BART spokesperson Michael Healy said the board plays no role in hiring or firing a chief, much less in disciplining police officers.
Former BART Board member Arlo Hale Smith said that in his term of office, the BART police chief rarely showed up for board meetings. "Even when we had something to discuss about the department - usually a labor-contract issue - the assistant general manager would come," Smith explained.
Citizen complaints against the BART police are handled by the Internal Affairs Department, which is not a separate agency, as it is in many police departments, but a branch of the Detective Division, Taylor told the Bay Guardian.
That, some critics say, may explain why BART has the lowest possible rate of sustained complaints against its police officers. "There's a very good reason for civilian agencies to handle complaints against the police," said the ACLU's John Crew. "People who have been abused by the police have a hard time trusting the same police department to do an honest investigation."
Cornelius Hall, who is no stranger to government bureaucracy, said he ran into a stone wall when he tried to get some basic information about his son's death from BART. "They wouldn't even give me the police report," he told the Bay Guardian. "The only way I can find out what happened to my son is to hire a lawyer and have it subpoenaed."
Crew said he finds the situation "chilling." He said he saw a "complete dearth" of civilian oversight in the BART administrative structure. "There's no opportunity for meaningful public input, for hearings, for discussion of issues," he continued.
"It's not an acceptable situation. But under the circumstances, the members of the BART Board have an increased responsibility to ask questions and keep on top of their police department's practices."
In the case of Jerrold Hall, at least, that doesn't seem to be happening. The shooting hasn't been on the agenda for any board meeting since Nov. 15, and board members say they haven't received any information about it from BART management.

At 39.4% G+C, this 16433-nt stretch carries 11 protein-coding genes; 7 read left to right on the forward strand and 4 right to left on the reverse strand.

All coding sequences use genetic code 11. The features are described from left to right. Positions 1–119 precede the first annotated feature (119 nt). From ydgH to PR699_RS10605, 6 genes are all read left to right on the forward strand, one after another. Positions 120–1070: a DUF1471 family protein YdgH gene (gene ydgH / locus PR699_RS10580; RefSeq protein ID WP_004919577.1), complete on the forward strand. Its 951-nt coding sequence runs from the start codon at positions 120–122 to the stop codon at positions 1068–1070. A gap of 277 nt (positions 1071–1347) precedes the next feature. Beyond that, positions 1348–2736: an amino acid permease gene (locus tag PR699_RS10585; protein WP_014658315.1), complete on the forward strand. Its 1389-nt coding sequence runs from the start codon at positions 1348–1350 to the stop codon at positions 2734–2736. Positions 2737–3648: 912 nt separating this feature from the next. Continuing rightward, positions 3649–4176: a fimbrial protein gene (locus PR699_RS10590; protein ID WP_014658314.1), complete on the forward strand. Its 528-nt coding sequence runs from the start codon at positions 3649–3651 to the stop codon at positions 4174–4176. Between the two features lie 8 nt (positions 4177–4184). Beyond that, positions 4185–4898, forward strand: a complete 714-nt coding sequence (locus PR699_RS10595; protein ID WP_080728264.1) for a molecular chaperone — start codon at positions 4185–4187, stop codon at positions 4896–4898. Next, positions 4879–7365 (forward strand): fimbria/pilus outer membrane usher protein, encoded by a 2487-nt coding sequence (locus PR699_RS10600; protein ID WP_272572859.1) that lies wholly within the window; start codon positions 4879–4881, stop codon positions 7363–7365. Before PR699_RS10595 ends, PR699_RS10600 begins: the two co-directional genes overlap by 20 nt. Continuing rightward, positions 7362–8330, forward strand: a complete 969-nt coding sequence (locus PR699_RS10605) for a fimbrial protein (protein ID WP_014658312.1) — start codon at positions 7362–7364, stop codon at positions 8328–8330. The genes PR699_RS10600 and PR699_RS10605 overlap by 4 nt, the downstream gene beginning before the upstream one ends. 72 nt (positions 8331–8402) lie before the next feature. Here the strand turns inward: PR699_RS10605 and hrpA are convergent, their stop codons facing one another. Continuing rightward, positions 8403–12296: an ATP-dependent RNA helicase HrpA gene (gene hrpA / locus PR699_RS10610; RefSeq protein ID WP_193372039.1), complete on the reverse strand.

And unlike Cornelius Hall, they haven't even bothered to ask.
TO TELL THE TRUTH
The day after a BART police officer shot Jerrold Hall in the back of the head, transit agency spokesperson Mike Healy told reporters that Hall had been shot in the chest.
Healy also told reporters that Hall had attacked Officer Fred Crabtree, and continued to attack him after Crabtree fired a warning shot.
And Healy said that the warning shot was fired "over Hall's head."
Not true, either.
Healy freely referred to an alleged "armed robbery," but he didn't tell reporters that BART police had searched the entire area and never found a gun. He didn't say that the alleged robbery victim had vanished without a trace, either.
So the public got a one-sided - and, as it turns out, largely inaccurate - picture of the incident. The press, taking Healy's information at face value, portrayed Jerrold Hall as a violent, gun-wielding punk, shot in the act of attacking a cop.
"In some ways," says Hall's father, Cornelius, "that's the saddest part of all."
And while Healy finally put out a statement Dec. 7 acknowledging that some of his previous comments were in error, he did so only after a three-week barrage of questions from the Bay Guardian - and he never issued a word of apology to the Hall family.
It's hard to blame Healy for the initial round of misinformation: In the heat of a bloody battle, the truth is often obscured. But Healy clearly knew, or could have known, within a few days after the incident that his official press statements had been wrong - that, for example, the medical reports showed Hall had been shot from behind.
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